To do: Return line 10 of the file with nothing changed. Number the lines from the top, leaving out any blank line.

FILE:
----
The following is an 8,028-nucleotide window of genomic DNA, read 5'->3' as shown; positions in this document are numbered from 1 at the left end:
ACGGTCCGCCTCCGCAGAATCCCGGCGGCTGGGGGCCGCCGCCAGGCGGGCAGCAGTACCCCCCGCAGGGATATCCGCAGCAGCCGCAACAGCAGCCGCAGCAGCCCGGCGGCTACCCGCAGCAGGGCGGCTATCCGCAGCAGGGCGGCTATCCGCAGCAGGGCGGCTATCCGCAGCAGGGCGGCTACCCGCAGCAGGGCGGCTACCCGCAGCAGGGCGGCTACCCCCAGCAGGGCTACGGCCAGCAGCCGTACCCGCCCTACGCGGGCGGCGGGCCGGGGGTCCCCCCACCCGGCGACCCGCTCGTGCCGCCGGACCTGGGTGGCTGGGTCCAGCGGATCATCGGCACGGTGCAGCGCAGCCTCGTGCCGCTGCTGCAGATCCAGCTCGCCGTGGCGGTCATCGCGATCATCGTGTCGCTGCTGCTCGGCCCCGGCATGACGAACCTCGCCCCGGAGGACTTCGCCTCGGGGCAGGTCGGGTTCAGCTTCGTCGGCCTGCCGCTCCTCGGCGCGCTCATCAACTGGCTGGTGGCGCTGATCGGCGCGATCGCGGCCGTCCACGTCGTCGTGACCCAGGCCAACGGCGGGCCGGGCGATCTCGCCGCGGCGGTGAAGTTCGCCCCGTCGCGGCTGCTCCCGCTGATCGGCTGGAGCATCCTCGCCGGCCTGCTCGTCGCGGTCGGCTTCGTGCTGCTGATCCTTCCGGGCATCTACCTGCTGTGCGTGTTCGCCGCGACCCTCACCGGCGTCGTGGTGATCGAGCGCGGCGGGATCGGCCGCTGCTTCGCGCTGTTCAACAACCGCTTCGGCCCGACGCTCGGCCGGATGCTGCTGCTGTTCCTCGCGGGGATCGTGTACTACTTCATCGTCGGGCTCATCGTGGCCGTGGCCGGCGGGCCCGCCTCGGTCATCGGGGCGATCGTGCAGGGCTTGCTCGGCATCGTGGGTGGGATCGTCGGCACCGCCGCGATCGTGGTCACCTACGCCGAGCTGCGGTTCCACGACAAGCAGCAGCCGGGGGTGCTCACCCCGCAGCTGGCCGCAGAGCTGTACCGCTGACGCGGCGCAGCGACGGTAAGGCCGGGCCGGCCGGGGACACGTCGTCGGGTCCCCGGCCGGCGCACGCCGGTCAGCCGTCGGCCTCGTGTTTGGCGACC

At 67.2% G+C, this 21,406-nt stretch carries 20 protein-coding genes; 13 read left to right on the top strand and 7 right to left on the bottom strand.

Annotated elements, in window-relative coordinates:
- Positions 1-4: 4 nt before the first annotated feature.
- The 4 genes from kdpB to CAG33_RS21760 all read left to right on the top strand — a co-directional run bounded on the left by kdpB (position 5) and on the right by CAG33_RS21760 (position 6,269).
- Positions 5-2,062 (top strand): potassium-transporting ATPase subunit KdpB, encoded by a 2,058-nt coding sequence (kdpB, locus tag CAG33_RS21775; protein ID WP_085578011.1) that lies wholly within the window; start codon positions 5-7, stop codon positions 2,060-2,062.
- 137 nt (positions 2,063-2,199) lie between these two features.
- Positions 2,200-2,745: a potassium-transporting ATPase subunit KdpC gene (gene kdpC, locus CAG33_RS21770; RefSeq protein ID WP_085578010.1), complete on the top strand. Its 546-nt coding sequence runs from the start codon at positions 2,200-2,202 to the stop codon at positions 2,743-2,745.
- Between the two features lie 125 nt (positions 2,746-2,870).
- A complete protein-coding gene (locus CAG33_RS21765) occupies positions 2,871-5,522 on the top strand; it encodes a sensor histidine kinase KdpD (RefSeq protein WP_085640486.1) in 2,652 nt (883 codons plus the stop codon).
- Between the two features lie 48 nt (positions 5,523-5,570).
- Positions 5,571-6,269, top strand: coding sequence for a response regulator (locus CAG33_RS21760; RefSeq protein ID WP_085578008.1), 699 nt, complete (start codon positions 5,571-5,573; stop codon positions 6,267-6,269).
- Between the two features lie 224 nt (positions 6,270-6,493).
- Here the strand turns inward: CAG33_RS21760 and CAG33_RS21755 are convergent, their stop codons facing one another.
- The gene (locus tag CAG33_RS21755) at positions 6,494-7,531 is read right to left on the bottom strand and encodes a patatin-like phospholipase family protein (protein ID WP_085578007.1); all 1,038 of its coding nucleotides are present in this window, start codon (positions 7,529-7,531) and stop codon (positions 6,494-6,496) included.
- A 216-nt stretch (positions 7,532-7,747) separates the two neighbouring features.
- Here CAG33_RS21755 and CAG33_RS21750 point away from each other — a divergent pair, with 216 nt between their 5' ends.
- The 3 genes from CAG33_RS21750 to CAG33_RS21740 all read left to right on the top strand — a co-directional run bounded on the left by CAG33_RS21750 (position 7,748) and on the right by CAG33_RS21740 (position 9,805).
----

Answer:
- Between the two features lie 125 nt (positions 2,746-2,870).